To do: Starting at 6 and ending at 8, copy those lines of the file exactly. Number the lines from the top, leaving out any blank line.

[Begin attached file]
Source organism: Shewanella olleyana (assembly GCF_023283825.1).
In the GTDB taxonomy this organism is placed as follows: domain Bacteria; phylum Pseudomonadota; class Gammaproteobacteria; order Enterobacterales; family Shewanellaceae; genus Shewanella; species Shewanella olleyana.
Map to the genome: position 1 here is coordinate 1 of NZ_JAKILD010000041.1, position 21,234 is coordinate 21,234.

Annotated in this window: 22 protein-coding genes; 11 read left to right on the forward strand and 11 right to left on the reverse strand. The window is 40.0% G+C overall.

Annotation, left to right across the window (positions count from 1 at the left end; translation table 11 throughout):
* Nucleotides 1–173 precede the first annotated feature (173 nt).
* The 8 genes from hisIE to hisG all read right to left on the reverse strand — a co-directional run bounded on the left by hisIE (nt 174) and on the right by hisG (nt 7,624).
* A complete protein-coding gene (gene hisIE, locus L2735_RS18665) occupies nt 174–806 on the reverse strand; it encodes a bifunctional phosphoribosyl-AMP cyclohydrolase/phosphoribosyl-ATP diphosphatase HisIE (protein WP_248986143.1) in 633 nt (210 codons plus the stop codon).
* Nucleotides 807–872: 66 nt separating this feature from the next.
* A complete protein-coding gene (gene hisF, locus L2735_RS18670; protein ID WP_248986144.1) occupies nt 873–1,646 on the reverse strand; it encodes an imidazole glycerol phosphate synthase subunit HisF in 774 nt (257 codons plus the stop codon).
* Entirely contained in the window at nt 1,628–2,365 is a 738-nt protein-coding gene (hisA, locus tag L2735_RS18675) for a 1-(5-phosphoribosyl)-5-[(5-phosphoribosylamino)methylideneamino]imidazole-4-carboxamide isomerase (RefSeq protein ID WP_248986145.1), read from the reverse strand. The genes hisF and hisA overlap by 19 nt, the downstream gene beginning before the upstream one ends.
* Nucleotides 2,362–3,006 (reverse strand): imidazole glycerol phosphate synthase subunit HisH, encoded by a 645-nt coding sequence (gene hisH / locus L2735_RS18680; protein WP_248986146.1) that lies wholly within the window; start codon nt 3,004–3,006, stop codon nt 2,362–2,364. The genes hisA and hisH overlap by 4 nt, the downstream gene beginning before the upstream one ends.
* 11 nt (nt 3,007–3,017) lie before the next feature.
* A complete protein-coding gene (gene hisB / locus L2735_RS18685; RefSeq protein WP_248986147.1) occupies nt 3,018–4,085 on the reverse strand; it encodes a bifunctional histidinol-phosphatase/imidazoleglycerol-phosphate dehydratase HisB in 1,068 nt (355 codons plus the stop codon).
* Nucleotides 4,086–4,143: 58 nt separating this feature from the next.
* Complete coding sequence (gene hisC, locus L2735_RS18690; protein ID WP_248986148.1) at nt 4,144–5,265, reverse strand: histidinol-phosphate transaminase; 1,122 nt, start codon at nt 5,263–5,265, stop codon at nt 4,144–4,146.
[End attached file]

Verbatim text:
* Nucleotides 1–173 precede the first annotated feature (173 nt).
* The 8 genes from hisIE to hisG all read right to left on the reverse strand — a co-directional run bounded on the left by hisIE (nt 174) and on the right by hisG (nt 7,624).
* A complete protein-coding gene (gene hisIE, locus L2735_RS18665) occupies nt 174–806 on the reverse strand; it encodes a bifunctional phosphoribosyl-AMP cyclohydrolase/phosphoribosyl-ATP diphosphatase HisIE (protein WP_248986143.1) in 633 nt (210 codons plus the stop codon).